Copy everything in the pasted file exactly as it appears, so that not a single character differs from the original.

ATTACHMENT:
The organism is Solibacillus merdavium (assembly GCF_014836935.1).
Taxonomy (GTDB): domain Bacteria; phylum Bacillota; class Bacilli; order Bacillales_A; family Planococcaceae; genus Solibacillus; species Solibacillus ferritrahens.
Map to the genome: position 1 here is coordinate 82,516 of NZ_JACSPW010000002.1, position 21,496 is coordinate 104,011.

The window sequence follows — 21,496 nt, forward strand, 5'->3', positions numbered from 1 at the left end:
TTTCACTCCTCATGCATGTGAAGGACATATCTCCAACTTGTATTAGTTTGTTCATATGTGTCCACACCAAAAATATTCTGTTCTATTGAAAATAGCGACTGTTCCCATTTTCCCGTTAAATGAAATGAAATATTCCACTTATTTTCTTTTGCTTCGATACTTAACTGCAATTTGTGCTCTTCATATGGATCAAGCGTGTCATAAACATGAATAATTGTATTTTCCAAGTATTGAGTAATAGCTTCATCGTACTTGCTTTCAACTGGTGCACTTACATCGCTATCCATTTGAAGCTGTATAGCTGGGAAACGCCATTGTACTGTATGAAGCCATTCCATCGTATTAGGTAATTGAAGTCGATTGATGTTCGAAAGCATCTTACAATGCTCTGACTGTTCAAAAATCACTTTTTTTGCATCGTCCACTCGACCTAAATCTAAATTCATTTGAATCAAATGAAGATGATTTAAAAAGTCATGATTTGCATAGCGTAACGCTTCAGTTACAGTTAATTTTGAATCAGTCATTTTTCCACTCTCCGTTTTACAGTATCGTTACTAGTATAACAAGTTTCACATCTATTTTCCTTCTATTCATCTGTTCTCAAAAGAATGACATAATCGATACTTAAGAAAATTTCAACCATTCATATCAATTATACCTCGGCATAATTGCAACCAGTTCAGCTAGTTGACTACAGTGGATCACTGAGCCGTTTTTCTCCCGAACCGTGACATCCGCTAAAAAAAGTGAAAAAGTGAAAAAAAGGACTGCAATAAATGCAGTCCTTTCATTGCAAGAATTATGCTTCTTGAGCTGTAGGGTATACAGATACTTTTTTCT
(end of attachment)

The organism is Solibacillus merdavium (assembly GCF_014836935.1).
Taxonomy (GTDB): domain Bacteria; phylum Bacillota; class Bacilli; order Bacillales_A; family Planococcaceae; genus Solibacillus; species Solibacillus ferritrahens.
Map to the genome: position 1 here is coordinate 82,516 of NZ_JACSPW010000002.1, position 21,496 is coordinate 104,011.

The window sequence follows — 21,496 nt, forward strand, 5'->3', positions numbered from 1 at the left end:
TTTCACTCCTCATGCATGTGAAGGACATATCTCCAACTTGTATTAGTTTGTTCATATGTGTCCACACCAAAAATATTCTGTTCTATTGAAAATAGCGACTGTTCCCATTTTCCCGTTAAATGAAATGAAATATTCCACTTATTTTCTTTTGCTTCGATACTTAACTGCAATTTGTGCTCTTCATATGGATCAAGCGTGTCATAAACATGAATAATTGTATTTTCCAAGTATTGAGTAATAGCTTCATCGTACTTGCTTTCAACTGGTGCACTTACATCGCTATCCATTTGAAGCTGTATAGCTGGGAAACGCCATTGTACTGTATGAAGCCATTCCATCGTATTAGGTAATTGAAGTCGATTGATGTTCGAAAGCATCTTACAATGCTCTGACTGTTCAAAAATCACTTTTTTTGCATCGTCCACTCGACCTAAATCTAAATTCATTTGAATCAAATGAAGATGATTTAAAAAGTCATGATTTGCATAGCGTAACGCTTCAGTTACAGTTAATTTTGAATCAGTCATTTTTCCACTCTCCGTTTTACAGTATCGTTACTAGTATAACAAGTTTCACATCTATTTTCCTTCTATTCATCTGTTCTCAAAAGAATGACATAATCGATACTTAAGAAAATTTCAACCATTCATATCAATTATACCTCGGCATAATTGCAACCAGTTCAGCTAGTTGACTACAGTGGATCACTGAGCCGTTTTTCTCCCGAACCGTGACATCCGCTAAAAAAAGTGAAAAAGTGAAAAAAAGGACTGCAATAAATGCAGTCCTTTCATTGCAAGAATTATGCTTCTTGAGCTGTAGGGTATACAGATACTTTTTTCT